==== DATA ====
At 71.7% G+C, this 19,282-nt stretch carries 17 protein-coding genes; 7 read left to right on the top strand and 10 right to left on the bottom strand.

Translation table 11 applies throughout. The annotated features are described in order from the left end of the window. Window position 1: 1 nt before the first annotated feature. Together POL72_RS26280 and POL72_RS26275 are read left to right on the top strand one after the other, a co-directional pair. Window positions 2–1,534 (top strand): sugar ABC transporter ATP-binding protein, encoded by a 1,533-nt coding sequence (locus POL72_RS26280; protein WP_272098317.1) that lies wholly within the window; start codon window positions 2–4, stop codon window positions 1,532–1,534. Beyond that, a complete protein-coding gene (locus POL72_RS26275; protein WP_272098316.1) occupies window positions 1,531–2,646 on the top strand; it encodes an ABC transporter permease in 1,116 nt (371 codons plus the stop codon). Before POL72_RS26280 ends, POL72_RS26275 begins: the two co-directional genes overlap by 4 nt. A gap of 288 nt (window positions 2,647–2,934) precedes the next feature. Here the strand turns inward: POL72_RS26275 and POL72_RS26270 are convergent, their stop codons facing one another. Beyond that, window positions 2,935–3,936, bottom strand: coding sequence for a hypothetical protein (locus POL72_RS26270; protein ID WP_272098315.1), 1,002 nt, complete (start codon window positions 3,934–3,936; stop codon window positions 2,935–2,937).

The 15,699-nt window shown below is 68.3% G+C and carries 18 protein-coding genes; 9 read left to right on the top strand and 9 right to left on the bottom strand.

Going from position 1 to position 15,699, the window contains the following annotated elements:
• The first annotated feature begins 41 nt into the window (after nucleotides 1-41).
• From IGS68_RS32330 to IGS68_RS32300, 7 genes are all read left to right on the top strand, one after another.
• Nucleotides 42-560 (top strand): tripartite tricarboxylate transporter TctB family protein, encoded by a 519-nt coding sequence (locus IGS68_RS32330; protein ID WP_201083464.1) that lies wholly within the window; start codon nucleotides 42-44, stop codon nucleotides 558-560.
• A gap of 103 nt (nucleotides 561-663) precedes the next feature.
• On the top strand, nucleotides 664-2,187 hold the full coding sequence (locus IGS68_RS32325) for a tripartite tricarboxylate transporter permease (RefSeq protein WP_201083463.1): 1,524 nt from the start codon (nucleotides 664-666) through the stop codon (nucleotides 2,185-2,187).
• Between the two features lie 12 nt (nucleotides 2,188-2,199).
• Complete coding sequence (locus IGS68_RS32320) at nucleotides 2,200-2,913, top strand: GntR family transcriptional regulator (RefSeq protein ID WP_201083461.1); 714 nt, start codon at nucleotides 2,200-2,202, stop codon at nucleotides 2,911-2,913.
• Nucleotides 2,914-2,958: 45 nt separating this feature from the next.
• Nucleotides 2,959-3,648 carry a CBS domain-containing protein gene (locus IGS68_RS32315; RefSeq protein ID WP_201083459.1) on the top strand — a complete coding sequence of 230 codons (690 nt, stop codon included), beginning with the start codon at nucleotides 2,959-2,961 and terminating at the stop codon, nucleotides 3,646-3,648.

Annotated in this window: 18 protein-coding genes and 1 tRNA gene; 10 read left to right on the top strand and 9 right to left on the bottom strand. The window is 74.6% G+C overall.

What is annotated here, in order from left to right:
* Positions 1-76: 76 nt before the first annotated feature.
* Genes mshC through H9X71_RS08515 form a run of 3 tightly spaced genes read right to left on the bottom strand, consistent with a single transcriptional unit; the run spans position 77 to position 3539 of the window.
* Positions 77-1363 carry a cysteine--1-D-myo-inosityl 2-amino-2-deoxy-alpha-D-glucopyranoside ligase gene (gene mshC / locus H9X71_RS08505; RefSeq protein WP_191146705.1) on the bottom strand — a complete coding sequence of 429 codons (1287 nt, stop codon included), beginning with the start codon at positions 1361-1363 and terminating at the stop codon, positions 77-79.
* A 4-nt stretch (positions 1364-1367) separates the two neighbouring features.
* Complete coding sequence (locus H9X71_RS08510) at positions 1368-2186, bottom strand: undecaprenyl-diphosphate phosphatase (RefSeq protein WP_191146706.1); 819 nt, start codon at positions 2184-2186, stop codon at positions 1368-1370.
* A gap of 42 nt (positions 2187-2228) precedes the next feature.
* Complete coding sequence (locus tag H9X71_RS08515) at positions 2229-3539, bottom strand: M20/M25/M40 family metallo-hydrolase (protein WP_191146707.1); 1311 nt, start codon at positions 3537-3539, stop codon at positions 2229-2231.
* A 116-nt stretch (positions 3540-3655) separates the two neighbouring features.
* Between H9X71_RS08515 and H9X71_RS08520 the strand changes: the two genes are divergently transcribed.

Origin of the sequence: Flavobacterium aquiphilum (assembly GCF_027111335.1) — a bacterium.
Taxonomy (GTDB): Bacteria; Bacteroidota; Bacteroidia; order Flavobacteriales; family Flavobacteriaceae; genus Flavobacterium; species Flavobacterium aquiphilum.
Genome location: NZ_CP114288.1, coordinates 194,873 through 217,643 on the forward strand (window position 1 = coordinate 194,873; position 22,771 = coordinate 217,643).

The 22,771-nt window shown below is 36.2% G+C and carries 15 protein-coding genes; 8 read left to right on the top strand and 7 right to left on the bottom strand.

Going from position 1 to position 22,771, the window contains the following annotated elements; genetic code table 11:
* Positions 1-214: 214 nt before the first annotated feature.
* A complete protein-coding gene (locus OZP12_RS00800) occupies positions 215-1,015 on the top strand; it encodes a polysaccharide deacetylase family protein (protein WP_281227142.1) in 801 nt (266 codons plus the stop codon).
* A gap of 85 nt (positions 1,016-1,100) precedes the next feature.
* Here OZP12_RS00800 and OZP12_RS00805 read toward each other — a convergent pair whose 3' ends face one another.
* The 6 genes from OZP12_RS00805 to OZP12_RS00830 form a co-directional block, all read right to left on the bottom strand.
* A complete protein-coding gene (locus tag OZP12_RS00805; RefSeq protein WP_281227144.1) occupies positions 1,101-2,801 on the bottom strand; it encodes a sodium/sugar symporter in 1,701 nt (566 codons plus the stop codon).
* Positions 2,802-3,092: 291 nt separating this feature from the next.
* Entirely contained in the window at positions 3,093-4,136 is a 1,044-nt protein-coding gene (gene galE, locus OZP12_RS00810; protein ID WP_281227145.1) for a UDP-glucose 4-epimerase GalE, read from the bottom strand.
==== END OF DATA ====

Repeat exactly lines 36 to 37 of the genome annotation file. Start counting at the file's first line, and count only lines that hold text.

* Positions 2,802-3,092: 291 nt separating this feature from the next.
* Entirely contained in the window at positions 3,093-4,136 is a 1,044-nt protein-coding gene (gene galE, locus OZP12_RS00810; protein ID WP_281227145.1) for a UDP-glucose 4-epimerase GalE, read from the bottom strand.